Both Eastern and Western varieties are morphologically rather complex. Nouns have cases (four in Western and five to seven in Eastern Armenian, depending on which linguist you ask). Verbs are marked for person, number, tense, mood and aspect. If you want to have some linguistic fun, I highly recommend digging into Armenian participles and trying to count how many tenses you can construct with them.
Interestingly, some morphological forms have different grammatical functions in Western and Eastern Armenian. For instance, կսիրեմ (“ksirem”, spelled as կը սիրեմ in Western Armenian) would be the first person singular conditional future for the verb “to love” in Eastern Armenian, but first person singular indicative present in Western Armenian. This, too, can cause misunderstandings, if the interlocutors have not been exposed enough to each other’s varieties.
Both Western and Eastern Armenian have a large number of dialects, which in certain cases may not be mutually intelligible. My great-grandparents, for instance, are either genocide survivors (Western Armenian speakers) or from Artsakh (Artsakh dialect speakers, which is an Eastern dialect). The Yerevan dialect that is my native language is quite close to the standard Eastern Armenian. While I am very good at understanding standard Western Armenian, I understand almost nothing in the Artsakh dialect (despite roughly similar amount of exposure). The Artsakh dialect is one of the oldest Armenian dialects. It has an extra set of vowels and palatalized consonants that standard Eastern Armenian does not have. Additionally, many words in the Artsakh dialect are directly inherited from the Proto-Indo-European language and some others are loans from Russian, Turkish and Persian.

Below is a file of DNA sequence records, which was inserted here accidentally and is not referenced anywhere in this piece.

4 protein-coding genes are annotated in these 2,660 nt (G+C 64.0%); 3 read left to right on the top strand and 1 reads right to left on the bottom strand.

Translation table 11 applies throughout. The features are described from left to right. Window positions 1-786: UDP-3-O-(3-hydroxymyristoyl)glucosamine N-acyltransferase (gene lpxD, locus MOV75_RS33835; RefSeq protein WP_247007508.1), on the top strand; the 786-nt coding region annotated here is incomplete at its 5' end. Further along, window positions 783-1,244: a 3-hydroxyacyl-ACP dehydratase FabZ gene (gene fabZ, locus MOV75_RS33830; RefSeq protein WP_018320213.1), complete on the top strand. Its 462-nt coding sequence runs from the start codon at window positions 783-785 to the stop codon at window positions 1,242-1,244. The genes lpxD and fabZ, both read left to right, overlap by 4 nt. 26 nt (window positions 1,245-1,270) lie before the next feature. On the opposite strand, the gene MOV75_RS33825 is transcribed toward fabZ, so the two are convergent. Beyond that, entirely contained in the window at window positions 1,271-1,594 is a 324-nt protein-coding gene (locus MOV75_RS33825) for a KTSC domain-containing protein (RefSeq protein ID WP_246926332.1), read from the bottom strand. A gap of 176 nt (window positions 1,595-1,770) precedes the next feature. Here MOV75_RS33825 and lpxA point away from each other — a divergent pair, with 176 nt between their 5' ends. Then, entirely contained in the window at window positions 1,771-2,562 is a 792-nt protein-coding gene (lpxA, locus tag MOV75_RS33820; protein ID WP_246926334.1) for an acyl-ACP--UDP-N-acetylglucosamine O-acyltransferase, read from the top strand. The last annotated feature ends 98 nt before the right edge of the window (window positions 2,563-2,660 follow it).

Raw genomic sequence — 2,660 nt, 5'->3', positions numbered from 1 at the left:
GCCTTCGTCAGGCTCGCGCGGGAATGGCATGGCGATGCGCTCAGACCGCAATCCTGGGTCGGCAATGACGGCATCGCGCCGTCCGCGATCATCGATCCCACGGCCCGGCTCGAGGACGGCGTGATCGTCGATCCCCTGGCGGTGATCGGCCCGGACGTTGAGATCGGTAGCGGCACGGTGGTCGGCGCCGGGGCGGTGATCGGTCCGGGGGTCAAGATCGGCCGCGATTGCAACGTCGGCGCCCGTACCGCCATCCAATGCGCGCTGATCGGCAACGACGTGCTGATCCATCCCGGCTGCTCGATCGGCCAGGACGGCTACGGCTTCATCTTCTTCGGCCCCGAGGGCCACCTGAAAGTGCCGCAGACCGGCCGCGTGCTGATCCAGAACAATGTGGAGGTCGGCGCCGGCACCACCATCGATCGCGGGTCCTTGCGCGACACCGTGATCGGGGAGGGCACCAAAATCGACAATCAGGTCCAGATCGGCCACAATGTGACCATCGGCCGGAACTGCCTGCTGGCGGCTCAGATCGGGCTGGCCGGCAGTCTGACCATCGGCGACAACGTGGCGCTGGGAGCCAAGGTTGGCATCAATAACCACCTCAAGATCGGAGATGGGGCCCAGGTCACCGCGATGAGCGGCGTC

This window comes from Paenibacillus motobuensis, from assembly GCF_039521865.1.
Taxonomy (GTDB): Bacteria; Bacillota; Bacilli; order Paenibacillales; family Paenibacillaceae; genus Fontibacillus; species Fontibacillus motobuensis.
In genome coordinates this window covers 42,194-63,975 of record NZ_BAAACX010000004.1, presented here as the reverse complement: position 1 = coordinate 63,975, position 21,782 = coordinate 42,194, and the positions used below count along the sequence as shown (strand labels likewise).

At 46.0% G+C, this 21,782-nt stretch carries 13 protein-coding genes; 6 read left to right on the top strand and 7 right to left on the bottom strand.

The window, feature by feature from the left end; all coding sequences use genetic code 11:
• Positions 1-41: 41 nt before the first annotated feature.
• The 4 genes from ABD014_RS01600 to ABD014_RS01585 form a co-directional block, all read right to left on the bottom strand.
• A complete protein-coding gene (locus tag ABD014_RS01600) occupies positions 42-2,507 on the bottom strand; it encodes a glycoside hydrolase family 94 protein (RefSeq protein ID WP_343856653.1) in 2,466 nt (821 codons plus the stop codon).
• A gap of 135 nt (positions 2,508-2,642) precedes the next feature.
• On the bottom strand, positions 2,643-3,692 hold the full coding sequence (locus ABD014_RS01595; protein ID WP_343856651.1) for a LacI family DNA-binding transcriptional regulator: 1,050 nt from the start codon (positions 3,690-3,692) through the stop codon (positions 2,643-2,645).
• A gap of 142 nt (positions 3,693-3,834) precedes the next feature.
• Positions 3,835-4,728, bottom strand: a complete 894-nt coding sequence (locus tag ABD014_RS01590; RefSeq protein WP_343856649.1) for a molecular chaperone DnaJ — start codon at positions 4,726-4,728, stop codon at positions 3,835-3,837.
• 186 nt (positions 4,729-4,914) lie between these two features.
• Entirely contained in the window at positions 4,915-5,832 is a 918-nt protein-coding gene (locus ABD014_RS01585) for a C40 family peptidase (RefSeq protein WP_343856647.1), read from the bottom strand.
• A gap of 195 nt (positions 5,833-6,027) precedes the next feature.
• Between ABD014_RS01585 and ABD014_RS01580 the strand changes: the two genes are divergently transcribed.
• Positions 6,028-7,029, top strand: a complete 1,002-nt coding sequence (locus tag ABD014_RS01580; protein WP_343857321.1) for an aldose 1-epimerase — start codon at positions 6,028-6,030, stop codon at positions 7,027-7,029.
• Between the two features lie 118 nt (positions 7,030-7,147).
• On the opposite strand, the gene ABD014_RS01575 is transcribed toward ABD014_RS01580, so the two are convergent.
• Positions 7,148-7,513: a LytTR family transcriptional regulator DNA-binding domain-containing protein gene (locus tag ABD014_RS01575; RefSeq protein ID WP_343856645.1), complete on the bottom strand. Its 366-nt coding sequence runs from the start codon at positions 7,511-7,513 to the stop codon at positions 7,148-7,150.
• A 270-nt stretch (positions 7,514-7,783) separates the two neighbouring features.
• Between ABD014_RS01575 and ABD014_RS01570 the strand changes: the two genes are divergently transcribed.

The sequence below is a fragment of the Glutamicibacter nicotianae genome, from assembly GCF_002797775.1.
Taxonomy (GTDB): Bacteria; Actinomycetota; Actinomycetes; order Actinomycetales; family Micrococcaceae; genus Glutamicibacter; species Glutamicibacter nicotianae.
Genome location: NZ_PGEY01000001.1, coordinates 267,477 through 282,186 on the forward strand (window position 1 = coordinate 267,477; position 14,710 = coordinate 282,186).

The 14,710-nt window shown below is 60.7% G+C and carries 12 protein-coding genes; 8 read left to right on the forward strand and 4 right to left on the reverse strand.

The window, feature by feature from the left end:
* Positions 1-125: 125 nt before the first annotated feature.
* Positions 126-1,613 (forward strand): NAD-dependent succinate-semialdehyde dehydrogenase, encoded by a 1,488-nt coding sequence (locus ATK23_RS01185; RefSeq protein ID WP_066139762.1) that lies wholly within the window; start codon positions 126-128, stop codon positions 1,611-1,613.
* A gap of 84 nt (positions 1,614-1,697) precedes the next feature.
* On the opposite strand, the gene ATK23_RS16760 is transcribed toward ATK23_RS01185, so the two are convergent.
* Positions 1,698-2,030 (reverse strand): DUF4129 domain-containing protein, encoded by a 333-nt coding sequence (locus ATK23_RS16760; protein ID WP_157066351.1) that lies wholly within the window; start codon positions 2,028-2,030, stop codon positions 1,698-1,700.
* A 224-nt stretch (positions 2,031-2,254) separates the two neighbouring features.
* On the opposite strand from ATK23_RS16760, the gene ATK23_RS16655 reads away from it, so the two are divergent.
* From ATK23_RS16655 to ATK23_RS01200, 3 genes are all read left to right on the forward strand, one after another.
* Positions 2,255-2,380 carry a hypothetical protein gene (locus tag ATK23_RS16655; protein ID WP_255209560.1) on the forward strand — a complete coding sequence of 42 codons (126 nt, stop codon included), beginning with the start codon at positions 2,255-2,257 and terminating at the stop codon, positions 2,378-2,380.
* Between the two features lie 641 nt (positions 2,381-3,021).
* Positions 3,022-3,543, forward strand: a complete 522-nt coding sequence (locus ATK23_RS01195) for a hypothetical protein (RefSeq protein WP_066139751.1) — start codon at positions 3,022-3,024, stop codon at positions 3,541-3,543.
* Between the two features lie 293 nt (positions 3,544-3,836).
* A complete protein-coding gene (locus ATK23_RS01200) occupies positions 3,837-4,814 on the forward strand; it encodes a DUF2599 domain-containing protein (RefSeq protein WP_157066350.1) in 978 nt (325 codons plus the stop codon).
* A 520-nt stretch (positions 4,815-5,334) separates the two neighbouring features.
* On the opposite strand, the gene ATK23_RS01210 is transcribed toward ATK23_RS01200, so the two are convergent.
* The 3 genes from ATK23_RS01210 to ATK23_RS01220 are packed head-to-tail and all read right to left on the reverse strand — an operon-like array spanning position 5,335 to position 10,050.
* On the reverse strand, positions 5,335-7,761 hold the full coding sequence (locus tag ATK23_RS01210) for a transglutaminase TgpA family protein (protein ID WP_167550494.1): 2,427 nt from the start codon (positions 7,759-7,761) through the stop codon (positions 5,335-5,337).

With large parts of Artsakh having gone through hayatapum and the remaining part currently being under Russian control, the number of Artsakh dialect speakers will also drop in the years to come. This dialect may have the same fate as Western Armenian. Therefore, it is necessary to make efforts to preserve it. As long as there are Armenians living in parts of Artsakh, the dialect will remain alive.
Byurakn Ishkhanyan is a psycholinguist. Between 2018 and 2021 she was connected to the “Puzzle of Danish” project at Aarhus University. She is currently working as a postdoc at the University of Copenhagen. She is also a trained medical doctor and an author of a short story collection.